lines are still ordered by dependencies.

       -T, --tree[=column]
              Force tree-like output format.  If column is specified, then a tree is  printed  in
              the column.  The default is NAME column.

       -t, --topology
              Output   info   about   block-device   topology.   This  option  is  equivalent  to
              -o NAME,ALIGNMENT,MIN-IO,OPT-IO,PHY-SEC,LOG-SEC,ROTA,SCHED,RQ-SIZE,RA,WSAME.

       -V, --version
              Display version information and exit.

       -x, --sort column
              Sort output lines by column. This option enables --list output format  by  default.
              It is possible to use the option --tree to force tree-like output and than the tree
              branches are sorted by the column.

       -z, --zoned
              Print the zone model for each device.

        --sysroot directory
              Gather data for a Linux instance other than  the  instance  from  which  the  lsblk
              command  is  issued.   The  specified  directory  is  the  system root of the Linux
              instance to be inspected.  This option is designed for the testing purpose.

NOTES

       For partitions, some information (e.g. queue attributes)  is  inherited  from  the  parent
       device.

       The  lsblk  command  needs to be able to look up each block device by major:minor numbers,
       which is done by using /sys/dev/block.  This sysfs  block  directory  appeared  in  kernel
       2.6.27  (October  2008).   In  case  of  problems  with  a  new  enough kernel, check that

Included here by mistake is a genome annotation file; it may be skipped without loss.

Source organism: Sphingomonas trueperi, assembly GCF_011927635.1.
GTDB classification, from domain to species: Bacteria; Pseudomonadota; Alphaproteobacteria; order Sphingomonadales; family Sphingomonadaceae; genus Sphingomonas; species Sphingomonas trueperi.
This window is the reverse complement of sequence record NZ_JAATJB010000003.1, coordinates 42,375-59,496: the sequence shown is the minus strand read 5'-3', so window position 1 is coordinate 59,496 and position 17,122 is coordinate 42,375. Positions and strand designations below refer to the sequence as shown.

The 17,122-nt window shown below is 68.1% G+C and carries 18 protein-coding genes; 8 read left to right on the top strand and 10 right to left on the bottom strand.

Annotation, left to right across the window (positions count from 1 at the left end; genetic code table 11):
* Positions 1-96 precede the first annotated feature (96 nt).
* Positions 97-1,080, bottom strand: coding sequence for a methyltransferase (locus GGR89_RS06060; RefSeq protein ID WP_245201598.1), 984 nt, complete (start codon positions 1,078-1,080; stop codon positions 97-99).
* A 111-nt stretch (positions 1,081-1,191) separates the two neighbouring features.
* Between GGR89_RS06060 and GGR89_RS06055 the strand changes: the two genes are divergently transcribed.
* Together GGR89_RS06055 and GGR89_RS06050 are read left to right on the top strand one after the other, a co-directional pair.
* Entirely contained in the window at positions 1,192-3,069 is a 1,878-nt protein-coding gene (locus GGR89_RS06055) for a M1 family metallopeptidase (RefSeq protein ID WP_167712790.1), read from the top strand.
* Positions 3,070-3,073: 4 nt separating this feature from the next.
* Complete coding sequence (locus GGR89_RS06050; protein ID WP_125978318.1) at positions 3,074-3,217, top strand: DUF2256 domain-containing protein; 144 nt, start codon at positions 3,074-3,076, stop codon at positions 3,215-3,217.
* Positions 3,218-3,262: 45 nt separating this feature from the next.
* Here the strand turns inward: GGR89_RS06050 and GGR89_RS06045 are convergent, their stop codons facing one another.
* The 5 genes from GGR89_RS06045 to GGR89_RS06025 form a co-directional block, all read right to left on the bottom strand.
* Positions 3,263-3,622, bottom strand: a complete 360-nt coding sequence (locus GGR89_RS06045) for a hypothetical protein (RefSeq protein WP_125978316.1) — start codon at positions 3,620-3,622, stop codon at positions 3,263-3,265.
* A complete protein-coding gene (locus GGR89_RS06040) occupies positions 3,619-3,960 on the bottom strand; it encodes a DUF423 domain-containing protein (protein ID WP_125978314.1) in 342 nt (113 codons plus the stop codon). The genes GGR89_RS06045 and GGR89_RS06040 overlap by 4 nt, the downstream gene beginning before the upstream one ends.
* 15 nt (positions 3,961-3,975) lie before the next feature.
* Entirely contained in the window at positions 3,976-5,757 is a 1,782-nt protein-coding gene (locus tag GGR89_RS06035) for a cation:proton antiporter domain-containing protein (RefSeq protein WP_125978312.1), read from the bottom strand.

CONFIG_SYSFS was enabled at the time of the kernel build.

RETURN CODES

       0      success

       1      failure

       32     none of specified devices found

       64     some specified devices found, some not found

AUTHORS

       Milan Broz <mbroz@redhat.com>
       Karel Zak <kzak@redhat.com>

ENVIRONMENT

       LSBLK_DEBUG=all
              enables lsblk debug output.

       LIBBLKID_DEBUG=all
              enables libblkid debug output.

       LIBMOUNT_DEBUG=all
              enables libmount debug output.

       LIBSMARTCOLS_DEBUG=all
              enables libsmartcols debug output.

       LIBSMARTCOLS_DEBUG_PADDING=on
              use visible padding characters. Requires enabled LIBSMARTCOLS_DEBUG.

SEE ALSO

       ls(1), blkid(8), findmnt(8)

AVAILABILITY

       The  lsblk  command  is  part  of  the  util-linux   package   and   is   available   from
       https://www.kernel.org/pub/linux/utils/util-linux/.